Snapshot of Hispanic and Latinx Mental Health During National Recovery Month
On Hispanic Heritage Month, we are taking a deeper look at how the COVID pandemic has drastically lowered the health of Latinx communities. While the term Hispanic relates to people from Spanish-speaking countries, in this article we will use the more inclusive term Latinx, which refers to people with cultural or ethnic identities from Latin America.
18.5% of the US population is made up of the Latinx community and almost 60% of this community are under 35 years of age.
COVID’s Impact on Latinx Communities
Prior to COVID, the Latinx population experienced a longer life span than the US average despite socio-economic barriers to health care when compared to other racial groups. However recent studies show that after the onset of the COVID-19 epidemic, their life span has been reduced by three years. This toll is having a devasting effect on the mental health of the Latinx community, where 16% of this group or over 10 million people, reported mental health issues.
While it is well known that older people are more likely to have more serious COVID symptoms, it is probably less well known that Latinx seniors over the age of 55 have the highest mortality rate of any ethnic group.
This contributes to the overall worsening mental health for the Latinx community as the older generation provides an important social safety net for younger working Latinos. Also, those in the Latinx community with concerns about their mental wellness may face cultural stigma against seeking professional help, issues relating to access to healthcare and language barriers.
3 Most Commonly Diagnosed Mental Health Issues
There is a strong cultural preference among Latin American communities to avoid discussing or accessing mental health services. In one study on the perception of need for mental health treatment in the United States, whites reported the highest level of need (17.9%) while those who completed the interview in Spanish had the lowest response (3.4%). In comparison, there is a notable difference among Hispanics who completed the interview in English (11.1%), which is a threefold difference and also higher than response rates from Blacks (9.4%) and Asians (6.4%).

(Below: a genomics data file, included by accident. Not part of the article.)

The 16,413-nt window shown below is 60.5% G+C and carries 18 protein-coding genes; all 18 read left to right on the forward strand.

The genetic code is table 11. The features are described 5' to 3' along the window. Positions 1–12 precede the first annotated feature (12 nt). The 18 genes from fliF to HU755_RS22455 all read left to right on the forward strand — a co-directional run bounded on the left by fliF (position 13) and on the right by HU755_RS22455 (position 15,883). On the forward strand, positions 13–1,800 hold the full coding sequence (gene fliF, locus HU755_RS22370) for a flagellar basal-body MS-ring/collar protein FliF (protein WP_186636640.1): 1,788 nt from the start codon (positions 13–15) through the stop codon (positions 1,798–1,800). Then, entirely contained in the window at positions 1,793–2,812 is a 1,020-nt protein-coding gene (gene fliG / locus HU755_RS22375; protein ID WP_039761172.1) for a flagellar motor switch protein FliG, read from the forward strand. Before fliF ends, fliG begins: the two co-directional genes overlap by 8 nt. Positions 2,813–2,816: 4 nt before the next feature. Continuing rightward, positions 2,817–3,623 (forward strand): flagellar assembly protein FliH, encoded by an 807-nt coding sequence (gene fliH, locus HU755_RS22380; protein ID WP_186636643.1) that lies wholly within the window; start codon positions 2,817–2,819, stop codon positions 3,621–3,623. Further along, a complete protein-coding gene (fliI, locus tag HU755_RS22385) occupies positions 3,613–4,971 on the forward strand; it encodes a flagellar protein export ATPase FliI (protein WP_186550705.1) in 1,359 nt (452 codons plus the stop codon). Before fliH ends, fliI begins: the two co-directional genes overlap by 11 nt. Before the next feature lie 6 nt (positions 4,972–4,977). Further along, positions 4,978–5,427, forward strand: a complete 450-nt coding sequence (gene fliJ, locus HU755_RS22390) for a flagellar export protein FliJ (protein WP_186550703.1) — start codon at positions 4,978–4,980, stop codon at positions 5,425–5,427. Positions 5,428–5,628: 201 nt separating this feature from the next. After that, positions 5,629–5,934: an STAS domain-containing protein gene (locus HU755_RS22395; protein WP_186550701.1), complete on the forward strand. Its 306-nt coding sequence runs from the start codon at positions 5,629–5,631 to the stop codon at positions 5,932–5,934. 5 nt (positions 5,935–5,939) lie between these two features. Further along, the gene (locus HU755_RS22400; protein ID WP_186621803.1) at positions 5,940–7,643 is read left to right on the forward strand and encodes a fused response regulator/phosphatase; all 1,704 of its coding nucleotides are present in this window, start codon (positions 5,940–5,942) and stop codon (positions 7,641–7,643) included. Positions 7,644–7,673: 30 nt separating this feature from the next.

Chronic stress has an impact on depression and the COVID-19 pandemic widened socio-economic disparities among groups. During the period of the pandemic lockdown, Hispanic women saw the largest unemployment rate of any group at 20%. Additionally, with many schools closed, the burden of childcare fell upon women. A CDC survey from the pandemic showed that depression was higher among Hispanic adults. Depression is a mood disorder that describes pervasive sadness and lack of interest in everyday activities.
2. Anxiety Disorders
Anxiety disorders cover variety of conditions including panic attacks, phobias, socially induced anxiety, general anxiety and even post-traumatic stress syndrome (PTSD). There is evidence that anxiety is a common form of mental health issue within the Hispanic and Latinx community. A 2020 study conducted in Baltimore showed that anxiety disorders accounted for 16% of mental health diagnoses among uninsured Latinx people.
3. Mental Illness Related to Substance Abuse
A Substance Abuse and Mental Health Services Administration survey showed that 7% or 2.9 million Hispanics had a substance use disorder (SUD). 1 in 3 of those with SUD had issues with alcohol use. Hispanic teens are more likely to initiate alcohol use than Black or Asian teens and a NIH study also indicated that Hispanic teens had high levels of alcohol consumption compared with other groups.
Where to Find Mental Health Support
While it can occur at any time in a person’s life, mental health issues can be managed with therapy, psychiatric medication or both. What is important is to seek help. The national suicide and crisis prevention lifeline moved to a streamlined number 988 over the summer. What many may not know is that the call centers also offer crisis, mental health, and substance abuse support in Spanish. This lifeline is available 24 hours a day, and provides free and confidential mental health support.
For those that are seeking the help of a mental health professional, companies like LifeStance makes it easy to connect with a therapist or psychologist who are experienced in a specific area of mental health. When finding a therapist, it may be helpful to research their experience with supporting people from the Hispanic and Latinx community as well as their Spanish language ability. It is important when seeking out mental health guidance it maybe be helpful to find a professional who understands your journey and cultural identity.
National Recovery Month seeks to increase awareness about the recovery from mental illness and provide ways to support people afflicted, their family, and community. Recovery can look different to each person, whether that is through cognitive behavior therapy with a mental health professional, in-office ketamine treatments, or regular medication to ease mental health symptoms.